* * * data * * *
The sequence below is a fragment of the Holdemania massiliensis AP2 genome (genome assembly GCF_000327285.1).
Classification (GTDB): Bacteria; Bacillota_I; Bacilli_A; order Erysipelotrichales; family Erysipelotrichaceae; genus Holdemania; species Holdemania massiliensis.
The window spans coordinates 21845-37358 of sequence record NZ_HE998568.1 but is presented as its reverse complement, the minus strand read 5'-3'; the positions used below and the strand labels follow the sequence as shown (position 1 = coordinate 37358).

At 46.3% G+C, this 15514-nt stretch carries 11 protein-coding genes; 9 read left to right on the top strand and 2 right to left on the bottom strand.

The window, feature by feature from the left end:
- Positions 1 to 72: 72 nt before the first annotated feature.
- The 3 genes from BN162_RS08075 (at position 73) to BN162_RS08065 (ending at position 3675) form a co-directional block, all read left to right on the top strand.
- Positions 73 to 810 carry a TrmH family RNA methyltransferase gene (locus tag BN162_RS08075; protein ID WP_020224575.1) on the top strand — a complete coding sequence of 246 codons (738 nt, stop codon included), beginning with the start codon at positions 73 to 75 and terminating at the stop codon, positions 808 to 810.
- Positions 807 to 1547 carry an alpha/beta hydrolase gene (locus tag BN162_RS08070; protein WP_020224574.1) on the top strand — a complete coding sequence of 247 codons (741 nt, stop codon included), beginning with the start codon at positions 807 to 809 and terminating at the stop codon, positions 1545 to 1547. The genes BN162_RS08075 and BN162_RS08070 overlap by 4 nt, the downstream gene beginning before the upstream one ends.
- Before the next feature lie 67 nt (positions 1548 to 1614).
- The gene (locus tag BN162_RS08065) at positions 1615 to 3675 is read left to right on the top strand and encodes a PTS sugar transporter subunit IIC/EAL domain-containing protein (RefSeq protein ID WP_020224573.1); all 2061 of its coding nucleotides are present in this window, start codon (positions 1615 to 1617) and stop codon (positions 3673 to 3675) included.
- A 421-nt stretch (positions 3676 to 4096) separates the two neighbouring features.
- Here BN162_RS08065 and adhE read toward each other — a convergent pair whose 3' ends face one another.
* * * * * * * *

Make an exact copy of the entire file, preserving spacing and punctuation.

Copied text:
The sequence below is a fragment of the Holdemania massiliensis AP2 genome (genome assembly GCF_000327285.1).
Classification (GTDB): Bacteria; Bacillota_I; Bacilli_A; order Erysipelotrichales; family Erysipelotrichaceae; genus Holdemania; species Holdemania massiliensis.
The window spans coordinates 21845-37358 of sequence record NZ_HE998568.1 but is presented as its reverse complement, the minus strand read 5'-3'; the positions used below and the strand labels follow the sequence as shown (position 1 = coordinate 37358).

At 46.3% G+C, this 15514-nt stretch carries 11 protein-coding genes; 9 read left to right on the top strand and 2 right to left on the bottom strand.

The window, feature by feature from the left end:
- Positions 1 to 72: 72 nt before the first annotated feature.
- The 3 genes from BN162_RS08075 (at position 73) to BN162_RS08065 (ending at position 3675) form a co-directional block, all read left to right on the top strand.
- Positions 73 to 810 carry a TrmH family RNA methyltransferase gene (locus tag BN162_RS08075; protein ID WP_020224575.1) on the top strand — a complete coding sequence of 246 codons (738 nt, stop codon included), beginning with the start codon at positions 73 to 75 and terminating at the stop codon, positions 808 to 810.
- Positions 807 to 1547 carry an alpha/beta hydrolase gene (locus tag BN162_RS08070; protein WP_020224574.1) on the top strand — a complete coding sequence of 247 codons (741 nt, stop codon included), beginning with the start codon at positions 807 to 809 and terminating at the stop codon, positions 1545 to 1547. The genes BN162_RS08075 and BN162_RS08070 overlap by 4 nt, the downstream gene beginning before the upstream one ends.
- Before the next feature lie 67 nt (positions 1548 to 1614).
- The gene (locus tag BN162_RS08065) at positions 1615 to 3675 is read left to right on the top strand and encodes a PTS sugar transporter subunit IIC/EAL domain-containing protein (RefSeq protein ID WP_020224573.1); all 2061 of its coding nucleotides are present in this window, start codon (positions 1615 to 1617) and stop codon (positions 3673 to 3675) included.
- A 421-nt stretch (positions 3676 to 4096) separates the two neighbouring features.
- Here BN162_RS08065 and adhE read toward each other — a convergent pair whose 3' ends face one another.